“Oh won’t you gimme three steps, gimme three steps, Mister, gimme three steps toward the door…”
This phrase is part of the chorus from the classic rock song “Gimme Three Steps” by the Southern rock group Lynyrd Skynyrd. The song was released in 1973. Maybe the writers of this song had the2009 NBA season in mind when writing the song! Of course, instead of “door” it should say “gimme three steps toward the basket.”
I must give credit to Babe Ruthless who contributed the first of what we hope will be many articles here on The Sports Debates. I came away very impressed, and it is safe to say Babe Ruthless has passed through the initiation period. Like Babe, the video game NBA Jam was a big part of my life growing up. I would play it first at arcades, and then when it came out on Sega Genesis I was one of the first to buy it! By the way, click on the NBA Jam link above and take a look at the old rosters the game used in its time. That will take you back!
Bleacher Fan wrote that there is no tangible benefit for the NBA in making this rule “change.” You know what? I agree. I am awarding the victory to Bleacher Fan!
I admittedly did not watch a lot of basketball last night due to the CMA Awards, but I did watch bits and pieces of the Cleveland Cavaliers-Orlando Magic game and the Atlanta Hawks New York Knicks game. I saw a couple of instances in both games and from all four teams where players took two steps and no traveling violation was called. The same thing could have happened last season and nothing would have been called. As Bleacher Fan points out, where does it end?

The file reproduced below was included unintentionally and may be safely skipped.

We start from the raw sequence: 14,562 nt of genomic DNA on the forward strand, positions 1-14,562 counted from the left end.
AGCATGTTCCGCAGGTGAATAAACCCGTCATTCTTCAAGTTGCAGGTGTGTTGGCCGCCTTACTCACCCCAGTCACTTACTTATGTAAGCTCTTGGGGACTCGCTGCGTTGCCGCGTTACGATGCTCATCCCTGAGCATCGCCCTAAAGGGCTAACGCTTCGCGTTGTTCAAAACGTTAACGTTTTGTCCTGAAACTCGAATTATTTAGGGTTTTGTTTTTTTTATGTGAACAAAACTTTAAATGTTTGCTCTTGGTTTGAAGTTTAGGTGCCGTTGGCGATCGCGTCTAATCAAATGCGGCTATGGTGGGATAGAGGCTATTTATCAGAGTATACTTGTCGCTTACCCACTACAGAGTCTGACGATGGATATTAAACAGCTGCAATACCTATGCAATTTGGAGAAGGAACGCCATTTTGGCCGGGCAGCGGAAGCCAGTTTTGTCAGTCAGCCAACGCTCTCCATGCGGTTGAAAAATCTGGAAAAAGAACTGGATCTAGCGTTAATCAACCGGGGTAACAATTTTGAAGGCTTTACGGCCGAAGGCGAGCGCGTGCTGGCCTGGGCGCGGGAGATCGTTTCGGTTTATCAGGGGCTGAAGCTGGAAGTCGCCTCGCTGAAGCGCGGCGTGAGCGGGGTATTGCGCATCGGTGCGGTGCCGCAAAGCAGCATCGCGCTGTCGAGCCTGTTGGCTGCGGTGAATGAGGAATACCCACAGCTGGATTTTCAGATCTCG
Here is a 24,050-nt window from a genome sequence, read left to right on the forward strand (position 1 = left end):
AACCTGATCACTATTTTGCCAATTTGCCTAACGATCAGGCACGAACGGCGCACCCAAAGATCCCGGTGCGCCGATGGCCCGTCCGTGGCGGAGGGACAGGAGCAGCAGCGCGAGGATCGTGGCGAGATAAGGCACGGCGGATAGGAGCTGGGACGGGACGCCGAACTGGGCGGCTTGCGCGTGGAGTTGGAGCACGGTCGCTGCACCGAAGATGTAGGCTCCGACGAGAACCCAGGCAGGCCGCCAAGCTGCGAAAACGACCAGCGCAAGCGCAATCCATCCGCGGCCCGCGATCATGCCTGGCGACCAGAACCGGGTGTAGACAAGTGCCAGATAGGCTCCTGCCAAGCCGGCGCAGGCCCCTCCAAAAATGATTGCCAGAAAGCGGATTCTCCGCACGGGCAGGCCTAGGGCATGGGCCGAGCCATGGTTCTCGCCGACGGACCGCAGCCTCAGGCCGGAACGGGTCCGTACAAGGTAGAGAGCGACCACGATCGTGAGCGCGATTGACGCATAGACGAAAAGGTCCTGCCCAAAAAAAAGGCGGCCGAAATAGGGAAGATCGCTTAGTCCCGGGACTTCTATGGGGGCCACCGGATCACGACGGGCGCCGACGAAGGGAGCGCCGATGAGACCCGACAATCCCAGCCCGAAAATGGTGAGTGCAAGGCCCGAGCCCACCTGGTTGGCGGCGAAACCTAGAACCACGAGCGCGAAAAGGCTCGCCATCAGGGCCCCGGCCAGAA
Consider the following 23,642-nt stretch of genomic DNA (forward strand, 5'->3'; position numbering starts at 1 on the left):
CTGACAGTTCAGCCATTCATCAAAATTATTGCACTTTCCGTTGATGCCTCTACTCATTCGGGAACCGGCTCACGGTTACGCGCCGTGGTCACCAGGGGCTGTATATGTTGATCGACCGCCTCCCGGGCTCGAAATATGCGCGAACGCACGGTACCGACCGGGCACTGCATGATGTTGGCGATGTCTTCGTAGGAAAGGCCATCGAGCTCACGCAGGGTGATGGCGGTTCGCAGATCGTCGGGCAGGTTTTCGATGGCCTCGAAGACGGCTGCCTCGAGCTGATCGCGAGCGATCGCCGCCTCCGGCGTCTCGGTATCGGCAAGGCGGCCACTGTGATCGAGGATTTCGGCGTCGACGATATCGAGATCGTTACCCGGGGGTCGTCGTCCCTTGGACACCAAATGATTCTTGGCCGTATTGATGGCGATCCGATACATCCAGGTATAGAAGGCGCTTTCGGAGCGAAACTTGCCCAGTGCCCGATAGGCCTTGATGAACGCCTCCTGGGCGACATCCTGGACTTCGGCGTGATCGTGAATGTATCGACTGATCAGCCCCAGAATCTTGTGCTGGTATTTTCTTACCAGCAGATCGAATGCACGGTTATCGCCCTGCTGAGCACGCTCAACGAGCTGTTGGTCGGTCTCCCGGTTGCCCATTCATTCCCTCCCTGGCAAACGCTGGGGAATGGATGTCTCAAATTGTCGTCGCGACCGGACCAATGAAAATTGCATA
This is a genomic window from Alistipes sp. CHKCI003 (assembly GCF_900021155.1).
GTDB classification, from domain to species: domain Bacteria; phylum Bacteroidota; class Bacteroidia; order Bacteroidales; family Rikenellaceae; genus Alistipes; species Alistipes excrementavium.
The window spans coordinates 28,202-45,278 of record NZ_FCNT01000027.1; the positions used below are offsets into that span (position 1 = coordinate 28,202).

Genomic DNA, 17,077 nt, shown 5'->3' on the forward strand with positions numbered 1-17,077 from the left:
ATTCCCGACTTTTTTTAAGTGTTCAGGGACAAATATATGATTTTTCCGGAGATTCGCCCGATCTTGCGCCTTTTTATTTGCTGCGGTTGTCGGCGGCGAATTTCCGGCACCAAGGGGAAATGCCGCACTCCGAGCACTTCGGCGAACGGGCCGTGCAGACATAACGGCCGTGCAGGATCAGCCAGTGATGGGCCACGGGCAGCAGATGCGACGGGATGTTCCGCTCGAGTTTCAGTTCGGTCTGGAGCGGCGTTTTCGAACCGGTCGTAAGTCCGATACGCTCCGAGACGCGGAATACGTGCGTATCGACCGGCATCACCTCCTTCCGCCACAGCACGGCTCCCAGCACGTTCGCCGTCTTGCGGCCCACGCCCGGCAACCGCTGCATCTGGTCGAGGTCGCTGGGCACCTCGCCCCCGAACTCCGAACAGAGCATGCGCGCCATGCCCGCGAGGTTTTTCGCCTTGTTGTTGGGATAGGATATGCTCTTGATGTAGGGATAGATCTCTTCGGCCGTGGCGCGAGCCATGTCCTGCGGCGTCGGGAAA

What won the case for Bleacher Fan, however, is the analogy to speeding. Speed limits are set to prohibit speeding, thus the word “limit.” But, most people will still drive 5-10 miles per hour faster than the limit, and chances are they will not get pulled over for it. I drive to work on an interstate every day, as many of you may. The speed limit is 70 MPH, but it is fairly common for Loyal Homer to set my cruise at 80. I have been personally told by a Georgia state trooper that most law enforcement officials will not pull anyone over until hey are 12 MPH or above (some of you do not believe this, I know). I know I can get away with going 80, so I do it. And so do many other drivers. NBA players knew they could get away with two steps before the “rule” change. Perhaps players believe they might be able to get away with three steps. You can bet they will try. We will see how much the NBA enforces it.